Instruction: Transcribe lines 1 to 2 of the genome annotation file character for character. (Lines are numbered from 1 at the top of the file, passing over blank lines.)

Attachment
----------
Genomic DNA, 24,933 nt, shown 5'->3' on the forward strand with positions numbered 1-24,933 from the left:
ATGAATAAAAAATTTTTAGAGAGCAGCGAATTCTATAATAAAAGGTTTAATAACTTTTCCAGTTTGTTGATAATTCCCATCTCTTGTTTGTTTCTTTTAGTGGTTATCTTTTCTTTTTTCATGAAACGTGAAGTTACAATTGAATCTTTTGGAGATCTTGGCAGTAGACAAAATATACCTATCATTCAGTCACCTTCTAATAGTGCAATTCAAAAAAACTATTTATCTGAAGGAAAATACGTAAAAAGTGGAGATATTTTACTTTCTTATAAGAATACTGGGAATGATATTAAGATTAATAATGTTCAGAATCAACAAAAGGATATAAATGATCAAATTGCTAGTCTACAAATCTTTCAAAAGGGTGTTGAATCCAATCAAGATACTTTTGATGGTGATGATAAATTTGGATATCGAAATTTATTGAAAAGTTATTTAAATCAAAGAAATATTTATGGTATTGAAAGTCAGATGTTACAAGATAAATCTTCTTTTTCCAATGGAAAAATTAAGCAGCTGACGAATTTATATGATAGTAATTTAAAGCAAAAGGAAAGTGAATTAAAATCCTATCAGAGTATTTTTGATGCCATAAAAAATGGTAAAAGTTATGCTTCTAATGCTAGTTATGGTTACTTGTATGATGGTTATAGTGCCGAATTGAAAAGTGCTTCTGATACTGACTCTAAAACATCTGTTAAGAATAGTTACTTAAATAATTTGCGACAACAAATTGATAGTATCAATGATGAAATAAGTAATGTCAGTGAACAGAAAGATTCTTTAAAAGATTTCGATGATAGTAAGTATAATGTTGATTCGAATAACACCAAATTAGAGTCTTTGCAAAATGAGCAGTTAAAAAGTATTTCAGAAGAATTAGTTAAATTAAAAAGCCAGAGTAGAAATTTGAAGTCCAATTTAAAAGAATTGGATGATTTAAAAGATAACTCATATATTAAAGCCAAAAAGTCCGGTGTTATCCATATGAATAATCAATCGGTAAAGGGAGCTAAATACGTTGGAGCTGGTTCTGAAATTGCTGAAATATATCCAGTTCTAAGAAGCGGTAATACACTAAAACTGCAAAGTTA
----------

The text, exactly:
Genomic DNA, 24,933 nt, shown 5'->3' on the forward strand with positions numbered 1-24,933 from the left:
ATGAATAAAAAATTTTTAGAGAGCAGCGAATTCTATAATAAAAGGTTTAATAACTTTTCCAGTTTGTTGATAATTCCCATCTCTTGTTTGTTTCTTTTAGTGGTTATCTTTTCTTTTTTCATGAAACGTGAAGTTACAATTGAATCTTTTGGAGATCTTGGCAGTAGACAAAATATACCTATCATTCAGTCACCTTCTAATAGTGCAATTCAAAAAAACTATTTATCTGAAGGAAAATACGTAAAAAGTGGAGATATTTTACTTTCTTATAAGAATACTGGGAATGATATTAAGATTAATAATGTTCAGAATCAACAAAAGGATATAAATGATCAAATTGCTAGTCTACAAATCTTTCAAAAGGGTGTTGAATCCAATCAAGATACTTTTGATGGTGATGATAAATTTGGATATCGAAATTTATTGAAAAGTTATTTAAATCAAAGAAATATTTATGGTATTGAAAGTCAGATGTTACAAGATAAATCTTCTTTTTCCAATGGAAAAATTAAGCAGCTGACGAATTTATATGATAGTAATTTAAAGCAAAAGGAAAGTGAATTAAAATCCTATCAGAGTATTTTTGATGCCATAAAAAATGGTAAAAGTTATGCTTCTAATGCTAGTTATGGTTACTTGTATGATGGTTATAGTGCCGAATTGAAAAGTGCTTCTGATACTGACTCTAAAACATCTGTTAAGAATAGTTACTTAAATAATTTGCGACAACAAATTGATAGTATCAATGATGAAATAAGTAATGTCAGTGAACAGAAAGATTCTTTAAAAGATTTCGATGATAGTAAGTATAATGTTGATTCGAATAACACCAAATTAGAGTCTTTGCAAAATGAGCAGTTAAAAAGTATTTCAGAAGAATTAGTTAAATTAAAAAGCCAGAGTAGAAATTTGAAGTCCAATTTAAAAGAATTGGATGATTTAAAAGATAACTCATATATTAAAGCCAAAAAGTCCGGTGTTATCCATATGAATAATCAATCGGTAAAGGGAGCTAAATACGTTGGAGCTGGTTCTGAAATTGCTGAAATATATCCAGTTCTAAGAAGCGGTAATACACTAAAACTGCAAAGTTA